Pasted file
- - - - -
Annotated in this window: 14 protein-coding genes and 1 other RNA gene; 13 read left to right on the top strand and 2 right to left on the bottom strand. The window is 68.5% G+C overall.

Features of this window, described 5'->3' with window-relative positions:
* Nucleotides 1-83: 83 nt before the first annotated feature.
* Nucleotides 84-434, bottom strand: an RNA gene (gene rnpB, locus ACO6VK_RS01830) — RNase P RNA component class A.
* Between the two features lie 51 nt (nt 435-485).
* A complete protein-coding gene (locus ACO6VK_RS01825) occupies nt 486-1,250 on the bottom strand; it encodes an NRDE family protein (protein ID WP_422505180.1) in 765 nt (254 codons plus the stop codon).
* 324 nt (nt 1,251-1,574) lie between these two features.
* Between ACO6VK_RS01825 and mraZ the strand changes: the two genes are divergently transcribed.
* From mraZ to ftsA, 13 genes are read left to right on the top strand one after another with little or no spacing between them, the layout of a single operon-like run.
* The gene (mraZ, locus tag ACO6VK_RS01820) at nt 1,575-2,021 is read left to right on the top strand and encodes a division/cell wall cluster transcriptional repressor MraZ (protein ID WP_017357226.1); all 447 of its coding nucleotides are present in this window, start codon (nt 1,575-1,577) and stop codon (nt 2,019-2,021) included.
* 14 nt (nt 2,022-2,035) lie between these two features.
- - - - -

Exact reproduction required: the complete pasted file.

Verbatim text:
Annotated in this window: 14 protein-coding genes and 1 other RNA gene; 13 read left to right on the top strand and 2 right to left on the bottom strand. The window is 68.5% G+C overall.

Features of this window, described 5'->3' with window-relative positions:
* Nucleotides 1-83: 83 nt before the first annotated feature.
* Nucleotides 84-434, bottom strand: an RNA gene (gene rnpB, locus ACO6VK_RS01830) — RNase P RNA component class A.
* Between the two features lie 51 nt (nt 435-485).
* A complete protein-coding gene (locus ACO6VK_RS01825) occupies nt 486-1,250 on the bottom strand; it encodes an NRDE family protein (protein ID WP_422505180.1) in 765 nt (254 codons plus the stop codon).
* 324 nt (nt 1,251-1,574) lie between these two features.
* Between ACO6VK_RS01825 and mraZ the strand changes: the two genes are divergently transcribed.
* From mraZ to ftsA, 13 genes are read left to right on the top strand one after another with little or no spacing between them, the layout of a single operon-like run.
* The gene (mraZ, locus tag ACO6VK_RS01820) at nt 1,575-2,021 is read left to right on the top strand and encodes a division/cell wall cluster transcriptional repressor MraZ (protein ID WP_017357226.1); all 447 of its coding nucleotides are present in this window, start codon (nt 1,575-1,577) and stop codon (nt 2,019-2,021) included.
* 14 nt (nt 2,022-2,035) lie between these two features.